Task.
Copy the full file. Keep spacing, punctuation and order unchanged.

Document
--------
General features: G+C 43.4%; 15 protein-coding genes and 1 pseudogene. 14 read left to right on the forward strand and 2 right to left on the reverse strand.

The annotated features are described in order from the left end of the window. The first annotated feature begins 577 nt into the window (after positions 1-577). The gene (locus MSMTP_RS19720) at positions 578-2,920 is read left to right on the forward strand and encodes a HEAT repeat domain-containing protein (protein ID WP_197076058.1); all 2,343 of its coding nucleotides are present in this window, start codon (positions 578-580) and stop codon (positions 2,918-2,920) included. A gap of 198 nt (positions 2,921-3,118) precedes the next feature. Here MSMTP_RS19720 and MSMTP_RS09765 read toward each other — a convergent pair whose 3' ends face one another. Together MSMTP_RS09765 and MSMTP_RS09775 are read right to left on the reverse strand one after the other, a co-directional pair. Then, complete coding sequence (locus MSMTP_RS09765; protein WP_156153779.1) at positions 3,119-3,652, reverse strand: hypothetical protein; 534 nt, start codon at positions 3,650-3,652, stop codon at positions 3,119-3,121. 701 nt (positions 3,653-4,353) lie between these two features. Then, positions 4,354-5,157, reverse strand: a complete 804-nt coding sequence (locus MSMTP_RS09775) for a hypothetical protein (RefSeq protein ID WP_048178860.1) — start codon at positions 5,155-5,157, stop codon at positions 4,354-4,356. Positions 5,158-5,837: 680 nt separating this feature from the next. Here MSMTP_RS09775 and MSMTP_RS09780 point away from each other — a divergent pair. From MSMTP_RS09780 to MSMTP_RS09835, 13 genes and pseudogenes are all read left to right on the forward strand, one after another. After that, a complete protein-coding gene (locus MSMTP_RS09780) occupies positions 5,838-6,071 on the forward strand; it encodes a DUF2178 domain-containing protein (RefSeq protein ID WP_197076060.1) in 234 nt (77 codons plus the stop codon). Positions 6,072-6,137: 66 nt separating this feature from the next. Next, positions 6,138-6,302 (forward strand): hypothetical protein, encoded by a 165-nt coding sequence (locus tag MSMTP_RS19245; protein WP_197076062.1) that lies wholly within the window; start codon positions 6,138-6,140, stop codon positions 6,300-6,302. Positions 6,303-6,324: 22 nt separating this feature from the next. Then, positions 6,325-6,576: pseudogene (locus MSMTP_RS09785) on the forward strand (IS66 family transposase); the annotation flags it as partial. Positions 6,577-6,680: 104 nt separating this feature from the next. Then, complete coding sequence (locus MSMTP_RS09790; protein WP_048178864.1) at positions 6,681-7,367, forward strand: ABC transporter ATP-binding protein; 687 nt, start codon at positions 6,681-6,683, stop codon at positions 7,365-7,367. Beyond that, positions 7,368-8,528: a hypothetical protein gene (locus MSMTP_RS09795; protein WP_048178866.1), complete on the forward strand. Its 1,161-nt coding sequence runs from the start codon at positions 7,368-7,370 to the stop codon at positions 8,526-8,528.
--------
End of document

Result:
General features: G+C 43.4%; 15 protein-coding genes and 1 pseudogene. 14 read left to right on the forward strand and 2 right to left on the reverse strand.

The annotated features are described in order from the left end of the window. The first annotated feature begins 577 nt into the window (after positions 1-577). The gene (locus MSMTP_RS19720) at positions 578-2,920 is read left to right on the forward strand and encodes a HEAT repeat domain-containing protein (protein ID WP_197076058.1); all 2,343 of its coding nucleotides are present in this window, start codon (positions 578-580) and stop codon (positions 2,918-2,920) included. A gap of 198 nt (positions 2,921-3,118) precedes the next feature. Here MSMTP_RS19720 and MSMTP_RS09765 read toward each other — a convergent pair whose 3' ends face one another. Together MSMTP_RS09765 and MSMTP_RS09775 are read right to left on the reverse strand one after the other, a co-directional pair. Then, complete coding sequence (locus MSMTP_RS09765; protein WP_156153779.1) at positions 3,119-3,652, reverse strand: hypothetical protein; 534 nt, start codon at positions 3,650-3,652, stop codon at positions 3,119-3,121. 701 nt (positions 3,653-4,353) lie between these two features. Then, positions 4,354-5,157, reverse strand: a complete 804-nt coding sequence (locus MSMTP_RS09775) for a hypothetical protein (RefSeq protein ID WP_048178860.1) — start codon at positions 5,155-5,157, stop codon at positions 4,354-4,356. Positions 5,158-5,837: 680 nt separating this feature from the next. Here MSMTP_RS09775 and MSMTP_RS09780 point away from each other — a divergent pair. From MSMTP_RS09780 to MSMTP_RS09835, 13 genes and pseudogenes are all read left to right on the forward strand, one after another. After that, a complete protein-coding gene (locus MSMTP_RS09780) occupies positions 5,838-6,071 on the forward strand; it encodes a DUF2178 domain-containing protein (RefSeq protein ID WP_197076060.1) in 234 nt (77 codons plus the stop codon). Positions 6,072-6,137: 66 nt separating this feature from the next. Next, positions 6,138-6,302 (forward strand): hypothetical protein, encoded by a 165-nt coding sequence (locus tag MSMTP_RS19245; protein WP_197076062.1) that lies wholly within the window; start codon positions 6,138-6,140, stop codon positions 6,300-6,302. Positions 6,303-6,324: 22 nt separating this feature from the next. Then, positions 6,325-6,576: pseudogene (locus MSMTP_RS09785) on the forward strand (IS66 family transposase); the annotation flags it as partial. Positions 6,577-6,680: 104 nt separating this feature from the next. Then, complete coding sequence (locus MSMTP_RS09790; protein WP_048178864.1) at positions 6,681-7,367, forward strand: ABC transporter ATP-binding protein; 687 nt, start codon at positions 6,681-6,683, stop codon at positions 7,365-7,367. Beyond that, positions 7,368-8,528: a hypothetical protein gene (locus MSMTP_RS09795; protein WP_048178866.1), complete on the forward strand. Its 1,161-nt coding sequence runs from the start codon at positions 7,368-7,370 to the stop codon at positions 8,526-8,528.